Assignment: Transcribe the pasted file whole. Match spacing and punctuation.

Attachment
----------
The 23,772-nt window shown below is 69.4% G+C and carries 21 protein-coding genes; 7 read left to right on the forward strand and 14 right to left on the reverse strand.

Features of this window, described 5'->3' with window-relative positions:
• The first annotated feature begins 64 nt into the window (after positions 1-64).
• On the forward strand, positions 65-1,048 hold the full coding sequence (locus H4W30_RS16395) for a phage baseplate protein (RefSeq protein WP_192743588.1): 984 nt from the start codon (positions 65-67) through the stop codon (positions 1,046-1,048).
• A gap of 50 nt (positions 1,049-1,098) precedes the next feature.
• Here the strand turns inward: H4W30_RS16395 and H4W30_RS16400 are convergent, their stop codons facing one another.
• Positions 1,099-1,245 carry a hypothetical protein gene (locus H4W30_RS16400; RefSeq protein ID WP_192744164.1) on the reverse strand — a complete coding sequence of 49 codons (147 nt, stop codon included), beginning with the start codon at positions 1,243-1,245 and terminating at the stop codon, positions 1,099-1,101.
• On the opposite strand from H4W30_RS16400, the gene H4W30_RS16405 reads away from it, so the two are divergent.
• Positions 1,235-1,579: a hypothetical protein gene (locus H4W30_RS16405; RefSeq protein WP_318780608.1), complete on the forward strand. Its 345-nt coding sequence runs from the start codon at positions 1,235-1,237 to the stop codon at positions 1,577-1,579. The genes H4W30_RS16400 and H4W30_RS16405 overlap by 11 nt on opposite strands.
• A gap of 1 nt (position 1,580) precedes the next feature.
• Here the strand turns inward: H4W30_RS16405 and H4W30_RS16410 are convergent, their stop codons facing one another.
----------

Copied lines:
The 23,772-nt window shown below is 69.4% G+C and carries 21 protein-coding genes; 7 read left to right on the forward strand and 14 right to left on the reverse strand.

Features of this window, described 5'->3' with window-relative positions:
• The first annotated feature begins 64 nt into the window (after positions 1-64).
• On the forward strand, positions 65-1,048 hold the full coding sequence (locus H4W30_RS16395) for a phage baseplate protein (RefSeq protein WP_192743588.1): 984 nt from the start codon (positions 65-67) through the stop codon (positions 1,046-1,048).
• A gap of 50 nt (positions 1,049-1,098) precedes the next feature.
• Here the strand turns inward: H4W30_RS16395 and H4W30_RS16400 are convergent, their stop codons facing one another.
• Positions 1,099-1,245 carry a hypothetical protein gene (locus H4W30_RS16400; RefSeq protein ID WP_192744164.1) on the reverse strand — a complete coding sequence of 49 codons (147 nt, stop codon included), beginning with the start codon at positions 1,243-1,245 and terminating at the stop codon, positions 1,099-1,101.
• On the opposite strand from H4W30_RS16400, the gene H4W30_RS16405 reads away from it, so the two are divergent.
• Positions 1,235-1,579: a hypothetical protein gene (locus H4W30_RS16405; RefSeq protein WP_318780608.1), complete on the forward strand. Its 345-nt coding sequence runs from the start codon at positions 1,235-1,237 to the stop codon at positions 1,577-1,579. The genes H4W30_RS16400 and H4W30_RS16405 overlap by 11 nt on opposite strands.
• A gap of 1 nt (position 1,580) precedes the next feature.
• Here the strand turns inward: H4W30_RS16405 and H4W30_RS16410 are convergent, their stop codons facing one another.